LCA ANNUAL MEETING: The Annual Meeting of the LCA will occur on Thursday, January 17, 2019 at 10AM at the SJRA dam site office (3rd floor conference room) off Hwy 105. LCA Members and the general public are welcome. An overview of past year will be briefly provided, questions from attendees will be answered, and ballots will be counted for the 2019 LCA Board of Directors. We will be conducting our Annual Election of the LCA Board of Directors electronically this year (via e-mail) so as to reach the maximum number of eligible voters and reduce the administrative cost of printing and mailing ballots and envelopes. If you are a LCA Member, you should receive your e-mail voting package by December 27, 2018. As always, anyone interested in joining the LCA Board should contact us and attend one of our LCA Board Meetings held a minimum of every three (3) months. We are always looking for new individuals to join the Board and represent your sub-division and community.

Thank you for your interest and time in reviewing this LCA President’s Update. For additional information regarding the LCA, to review previous LCA President’s Updates, or to review links to relevant web sites, please visit us at www.lakeconroeassociation.com. To make a donation to the LCA, contributions may be mailed to Lake Conroe Association, P.O. Box 376, Willis, Texas 77378. Should you have any questions, you may contact us via the LCA web site or e-mail me directly at parmgb@aol.com. Wishing you safety on the lake and a very happy holiday season.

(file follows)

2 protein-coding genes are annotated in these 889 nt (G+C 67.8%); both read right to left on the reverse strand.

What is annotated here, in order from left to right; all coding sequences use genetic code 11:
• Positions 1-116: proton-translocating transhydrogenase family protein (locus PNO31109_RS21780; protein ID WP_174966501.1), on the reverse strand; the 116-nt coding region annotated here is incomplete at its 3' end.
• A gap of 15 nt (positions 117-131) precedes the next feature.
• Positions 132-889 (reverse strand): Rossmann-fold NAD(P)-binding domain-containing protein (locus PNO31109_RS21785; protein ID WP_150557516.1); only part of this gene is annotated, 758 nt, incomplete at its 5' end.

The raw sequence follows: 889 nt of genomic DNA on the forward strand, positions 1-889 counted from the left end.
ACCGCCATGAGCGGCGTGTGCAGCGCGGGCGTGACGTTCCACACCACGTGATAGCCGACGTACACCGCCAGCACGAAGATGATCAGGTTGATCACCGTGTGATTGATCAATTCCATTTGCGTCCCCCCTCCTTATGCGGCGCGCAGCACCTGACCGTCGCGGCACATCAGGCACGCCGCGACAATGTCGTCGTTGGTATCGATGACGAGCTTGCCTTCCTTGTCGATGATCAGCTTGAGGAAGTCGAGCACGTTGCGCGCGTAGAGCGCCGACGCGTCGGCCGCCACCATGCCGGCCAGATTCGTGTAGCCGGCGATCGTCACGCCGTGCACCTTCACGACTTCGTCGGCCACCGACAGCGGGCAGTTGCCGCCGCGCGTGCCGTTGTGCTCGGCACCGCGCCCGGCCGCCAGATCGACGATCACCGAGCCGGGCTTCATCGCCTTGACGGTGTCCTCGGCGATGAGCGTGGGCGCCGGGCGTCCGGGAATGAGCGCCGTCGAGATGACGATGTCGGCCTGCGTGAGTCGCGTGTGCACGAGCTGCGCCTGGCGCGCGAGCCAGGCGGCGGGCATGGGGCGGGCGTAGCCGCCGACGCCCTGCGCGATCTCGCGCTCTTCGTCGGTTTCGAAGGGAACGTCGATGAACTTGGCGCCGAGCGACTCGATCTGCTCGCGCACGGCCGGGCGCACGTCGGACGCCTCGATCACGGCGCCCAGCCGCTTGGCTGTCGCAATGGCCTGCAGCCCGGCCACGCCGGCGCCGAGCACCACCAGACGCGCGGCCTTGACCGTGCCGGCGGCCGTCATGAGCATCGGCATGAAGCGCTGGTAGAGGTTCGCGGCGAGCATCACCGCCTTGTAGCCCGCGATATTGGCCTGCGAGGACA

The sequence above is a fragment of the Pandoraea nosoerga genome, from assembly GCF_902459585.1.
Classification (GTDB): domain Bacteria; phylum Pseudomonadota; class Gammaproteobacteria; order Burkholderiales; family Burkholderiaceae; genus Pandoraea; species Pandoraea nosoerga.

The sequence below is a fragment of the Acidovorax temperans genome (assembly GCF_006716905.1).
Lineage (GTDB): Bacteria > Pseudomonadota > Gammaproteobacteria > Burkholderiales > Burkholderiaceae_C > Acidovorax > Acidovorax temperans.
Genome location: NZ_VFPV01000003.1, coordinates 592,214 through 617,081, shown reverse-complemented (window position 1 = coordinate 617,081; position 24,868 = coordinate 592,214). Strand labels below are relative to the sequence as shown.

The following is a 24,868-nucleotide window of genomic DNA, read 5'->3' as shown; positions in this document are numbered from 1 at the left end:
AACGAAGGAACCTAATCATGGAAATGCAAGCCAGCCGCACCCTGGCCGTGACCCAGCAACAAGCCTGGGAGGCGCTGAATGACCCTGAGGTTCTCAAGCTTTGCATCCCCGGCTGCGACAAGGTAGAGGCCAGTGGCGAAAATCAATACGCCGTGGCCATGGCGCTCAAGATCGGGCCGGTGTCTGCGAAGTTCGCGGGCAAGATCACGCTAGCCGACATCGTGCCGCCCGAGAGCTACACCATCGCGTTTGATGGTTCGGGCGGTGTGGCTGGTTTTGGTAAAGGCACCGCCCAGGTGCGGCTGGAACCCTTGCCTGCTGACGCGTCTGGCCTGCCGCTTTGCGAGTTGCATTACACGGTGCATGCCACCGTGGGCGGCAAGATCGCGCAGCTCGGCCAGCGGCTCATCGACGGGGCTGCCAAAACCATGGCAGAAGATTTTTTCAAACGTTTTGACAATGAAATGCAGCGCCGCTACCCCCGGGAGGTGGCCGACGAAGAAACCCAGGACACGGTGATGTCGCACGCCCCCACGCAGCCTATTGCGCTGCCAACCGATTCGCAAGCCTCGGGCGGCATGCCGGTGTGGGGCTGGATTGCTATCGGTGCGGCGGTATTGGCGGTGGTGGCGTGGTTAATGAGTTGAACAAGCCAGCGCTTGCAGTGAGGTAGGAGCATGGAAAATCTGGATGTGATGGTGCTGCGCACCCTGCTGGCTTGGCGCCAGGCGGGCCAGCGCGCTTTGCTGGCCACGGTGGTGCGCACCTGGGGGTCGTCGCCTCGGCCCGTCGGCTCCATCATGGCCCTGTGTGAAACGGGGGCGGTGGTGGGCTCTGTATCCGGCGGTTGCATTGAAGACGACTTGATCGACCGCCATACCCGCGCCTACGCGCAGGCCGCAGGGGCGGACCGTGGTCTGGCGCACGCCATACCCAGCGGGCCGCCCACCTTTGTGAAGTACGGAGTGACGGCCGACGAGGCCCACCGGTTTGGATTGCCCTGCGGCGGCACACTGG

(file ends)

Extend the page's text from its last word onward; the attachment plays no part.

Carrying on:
Mike Bleier, President

Lake Conroe Association

LCA REQUEST FOR DOCUMENTATION FROM POA’S

LCA REQUEST FOR DOCUMENTATION FROM POA’S

Well, the San Jacinto River Authority (SJRA) has completed lowering Lake Conroe’s lake level to 199’ as part of its “seasonal adjustment” program for the period August 1 to September 30, 2018. As you are aware, SJRA’s rationale behind this program is to allow Lake Conroe to hold more water in a significant rain event (and not release that water downstream) while the West Fork of the San Jacinto River is being dredged. Two (2) dredges measuring 90 feet long by 25 feet wide were transported in, reassembled, and dredging commenced September 6, 2018. The dredging contract is scheduled to be completed May 3, 2019.

The Lake Conroe Association (LCA) desires to gather documentation on the actual consequences of lowering our lake level to 199’. As part of that effort, we are asking POA’s around Lake Conroe to document how lowering the lake level to 199’ affects lake access for residents in your community/sub-division. A best case scenario would be taking 3-5 pictures of locations in your sub-division having the most difficulty with lake access. If pictures aren’t your thing, a brief written description of any problems your sub-division is having would suffice. We’d ask that you forward the pictures and/or written description to me at parmgb@aol.com so that the LCA may collect as much data as possible.

Time is somewhat of the essence. SJRA will maintain our lake level at 199’ only until either 1) when we get a significant rain event which requires us to not release water downstream (and our lake level is allowed to rise for downstream flood control), or 2) September 30. After September 30, any rainfall will be captured until the lake level returns to an elevation of 201’. It being September 12 today, you have a very narrow window of opportunity to help the LCA by providing the documentation. Please take a moment NOW and shoot those pictures while we’re at the 199’ elevation. We all know that placing the task on “future to-do list” risks having your more significant priorities delay ever getting to this project….and WE REALLY NEED YOUR HELP!